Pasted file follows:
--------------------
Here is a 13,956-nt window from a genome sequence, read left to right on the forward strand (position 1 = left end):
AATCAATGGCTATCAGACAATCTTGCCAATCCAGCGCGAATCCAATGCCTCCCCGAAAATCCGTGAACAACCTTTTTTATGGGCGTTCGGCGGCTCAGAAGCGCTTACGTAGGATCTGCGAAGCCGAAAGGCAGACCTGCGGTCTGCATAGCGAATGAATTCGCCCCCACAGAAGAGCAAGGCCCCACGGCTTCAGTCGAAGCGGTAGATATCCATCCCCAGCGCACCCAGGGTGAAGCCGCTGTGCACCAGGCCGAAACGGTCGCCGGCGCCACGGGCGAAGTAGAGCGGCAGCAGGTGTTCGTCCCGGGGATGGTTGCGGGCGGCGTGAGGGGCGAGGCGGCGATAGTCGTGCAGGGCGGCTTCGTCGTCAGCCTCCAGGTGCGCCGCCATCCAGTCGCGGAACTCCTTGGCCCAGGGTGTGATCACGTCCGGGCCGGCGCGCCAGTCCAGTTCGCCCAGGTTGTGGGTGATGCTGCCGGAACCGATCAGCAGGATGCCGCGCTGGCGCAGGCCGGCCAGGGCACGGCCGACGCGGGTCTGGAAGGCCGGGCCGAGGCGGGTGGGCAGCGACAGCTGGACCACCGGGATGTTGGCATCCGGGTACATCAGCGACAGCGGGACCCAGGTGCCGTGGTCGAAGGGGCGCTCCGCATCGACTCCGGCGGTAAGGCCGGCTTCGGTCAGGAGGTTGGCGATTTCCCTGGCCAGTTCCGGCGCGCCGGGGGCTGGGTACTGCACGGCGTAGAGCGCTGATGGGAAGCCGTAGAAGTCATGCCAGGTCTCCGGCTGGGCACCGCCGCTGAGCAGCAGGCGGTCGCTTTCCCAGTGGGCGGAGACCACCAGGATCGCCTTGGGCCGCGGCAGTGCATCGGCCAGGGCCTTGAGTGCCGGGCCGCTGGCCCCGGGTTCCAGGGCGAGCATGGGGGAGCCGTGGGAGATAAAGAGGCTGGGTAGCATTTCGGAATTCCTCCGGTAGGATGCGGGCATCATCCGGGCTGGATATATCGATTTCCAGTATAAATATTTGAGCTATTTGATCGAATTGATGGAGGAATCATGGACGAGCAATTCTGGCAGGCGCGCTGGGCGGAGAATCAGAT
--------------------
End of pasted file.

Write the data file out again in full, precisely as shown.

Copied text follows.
Here is a 13,956-nt window from a genome sequence, read left to right on the forward strand (position 1 = left end):
AATCAATGGCTATCAGACAATCTTGCCAATCCAGCGCGAATCCAATGCCTCCCCGAAAATCCGTGAACAACCTTTTTTATGGGCGTTCGGCGGCTCAGAAGCGCTTACGTAGGATCTGCGAAGCCGAAAGGCAGACCTGCGGTCTGCATAGCGAATGAATTCGCCCCCACAGAAGAGCAAGGCCCCACGGCTTCAGTCGAAGCGGTAGATATCCATCCCCAGCGCACCCAGGGTGAAGCCGCTGTGCACCAGGCCGAAACGGTCGCCGGCGCCACGGGCGAAGTAGAGCGGCAGCAGGTGTTCGTCCCGGGGATGGTTGCGGGCGGCGTGAGGGGCGAGGCGGCGATAGTCGTGCAGGGCGGCTTCGTCGTCAGCCTCCAGGTGCGCCGCCATCCAGTCGCGGAACTCCTTGGCCCAGGGTGTGATCACGTCCGGGCCGGCGCGCCAGTCCAGTTCGCCCAGGTTGTGGGTGATGCTGCCGGAACCGATCAGCAGGATGCCGCGCTGGCGCAGGCCGGCCAGGGCACGGCCGACGCGGGTCTGGAAGGCCGGGCCGAGGCGGGTGGGCAGCGACAGCTGGACCACCGGGATGTTGGCATCCGGGTACATCAGCGACAGCGGGACCCAGGTGCCGTGGTCGAAGGGGCGCTCCGCATCGACTCCGGCGGTAAGGCCGGCTTCGGTCAGGAGGTTGGCGATTTCCCTGGCCAGTTCCGGCGCGCCGGGGGCTGGGTACTGCACGGCGTAGAGCGCTGATGGGAAGCCGTAGAAGTCATGCCAGGTCTCCGGCTGGGCACCGCCGCTGAGCAGCAGGCGGTCGCTTTCCCAGTGGGCGGAGACCACCAGGATCGCCTTGGGCCGCGGCAGTGCATCGGCCAGGGCCTTGAGTGCCGGGCCGCTGGCCCCGGGTTCCAGGGCGAGCATGGGGGAGCCGTGGGAGATAAAGAGGCTGGGTAGCATTTCGGAATTCCTCCGGTAGGATGCGGGCATCATCCGGGCTGGATATATCGATTTCCAGTATAAATATTTGAGCTATTTGATCGAATTGATGGAGGAATCATGGACGAGCAATTCTGGCAGGCGCGCTGGGCGGAGAATCAGAT